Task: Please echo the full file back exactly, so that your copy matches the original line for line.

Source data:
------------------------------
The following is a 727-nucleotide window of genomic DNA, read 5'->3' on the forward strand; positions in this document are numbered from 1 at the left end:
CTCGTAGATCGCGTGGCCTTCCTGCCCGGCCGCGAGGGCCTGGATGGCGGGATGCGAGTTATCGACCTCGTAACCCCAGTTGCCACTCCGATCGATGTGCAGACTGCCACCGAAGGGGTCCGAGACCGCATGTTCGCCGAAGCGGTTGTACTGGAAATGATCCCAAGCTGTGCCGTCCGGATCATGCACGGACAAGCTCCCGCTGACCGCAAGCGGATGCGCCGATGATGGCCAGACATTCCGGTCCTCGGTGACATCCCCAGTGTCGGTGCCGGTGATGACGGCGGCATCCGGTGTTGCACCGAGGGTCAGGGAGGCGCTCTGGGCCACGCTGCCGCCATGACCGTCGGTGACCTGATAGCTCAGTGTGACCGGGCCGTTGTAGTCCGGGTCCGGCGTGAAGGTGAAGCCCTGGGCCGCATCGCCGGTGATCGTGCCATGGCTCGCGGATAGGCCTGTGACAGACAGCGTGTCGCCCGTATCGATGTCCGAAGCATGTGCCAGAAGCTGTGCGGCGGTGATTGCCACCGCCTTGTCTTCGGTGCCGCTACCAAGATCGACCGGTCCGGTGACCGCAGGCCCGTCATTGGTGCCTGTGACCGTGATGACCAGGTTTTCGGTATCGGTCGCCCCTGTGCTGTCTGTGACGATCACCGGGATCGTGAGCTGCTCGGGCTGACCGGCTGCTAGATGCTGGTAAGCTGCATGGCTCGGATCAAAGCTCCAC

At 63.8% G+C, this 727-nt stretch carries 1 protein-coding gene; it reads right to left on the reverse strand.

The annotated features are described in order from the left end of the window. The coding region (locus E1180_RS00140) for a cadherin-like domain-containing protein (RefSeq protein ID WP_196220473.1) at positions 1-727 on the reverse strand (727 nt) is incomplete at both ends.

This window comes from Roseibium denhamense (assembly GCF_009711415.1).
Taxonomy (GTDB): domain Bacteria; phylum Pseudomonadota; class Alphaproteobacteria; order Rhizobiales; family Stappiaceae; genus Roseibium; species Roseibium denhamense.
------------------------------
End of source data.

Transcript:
The following is a 727-nucleotide window of genomic DNA, read 5'->3' on the forward strand; positions in this document are numbered from 1 at the left end:
CTCGTAGATCGCGTGGCCTTCCTGCCCGGCCGCGAGGGCCTGGATGGCGGGATGCGAGTTATCGACCTCGTAACCCCAGTTGCCACTCCGATCGATGTGCAGACTGCCACCGAAGGGGTCCGAGACCGCATGTTCGCCGAAGCGGTTGTACTGGAAATGATCCCAAGCTGTGCCGTCCGGATCATGCACGGACAAGCTCCCGCTGACCGCAAGCGGATGCGCCGATGATGGCCAGACATTCCGGTCCTCGGTGACATCCCCAGTGTCGGTGCCGGTGATGACGGCGGCATCCGGTGTTGCACCGAGGGTCAGGGAGGCGCTCTGGGCCACGCTGCCGCCATGACCGTCGGTGACCTGATAGCTCAGTGTGACCGGGCCGTTGTAGTCCGGGTCCGGCGTGAAGGTGAAGCCCTGGGCCGCATCGCCGGTGATCGTGCCATGGCTCGCGGATAGGCCTGTGACAGACAGCGTGTCGCCCGTATCGATGTCCGAAGCATGTGCCAGAAGCTGTGCGGCGGTGATTGCCACCGCCTTGTCTTCGGTGCCGCTACCAAGATCGACCGGTCCGGTGACCGCAGGCCCGTCATTGGTGCCTGTGACCGTGATGACCAGGTTTTCGGTATCGGTCGCCCCTGTGCTGTCTGTGACGATCACCGGGATCGTGAGCTGCTCGGGCTGACCGGCTGCTAGATGCTGGTAAGCTGCATGGCTCGGATCAAAGCTCCAC

At 63.8% G+C, this 727-nt stretch carries 1 protein-coding gene; it reads right to left on the reverse strand.

The annotated features are described in order from the left end of the window. The coding region (locus E1180_RS00140) for a cadherin-like domain-containing protein (RefSeq protein ID WP_196220473.1) at positions 1-727 on the reverse strand (727 nt) is incomplete at both ends.

This window comes from Roseibium denhamense (assembly GCF_009711415.1).
Taxonomy (GTDB): domain Bacteria; phylum Pseudomonadota; class Alphaproteobacteria; order Rhizobiales; family Stappiaceae; genus Roseibium; species Roseibium denhamense.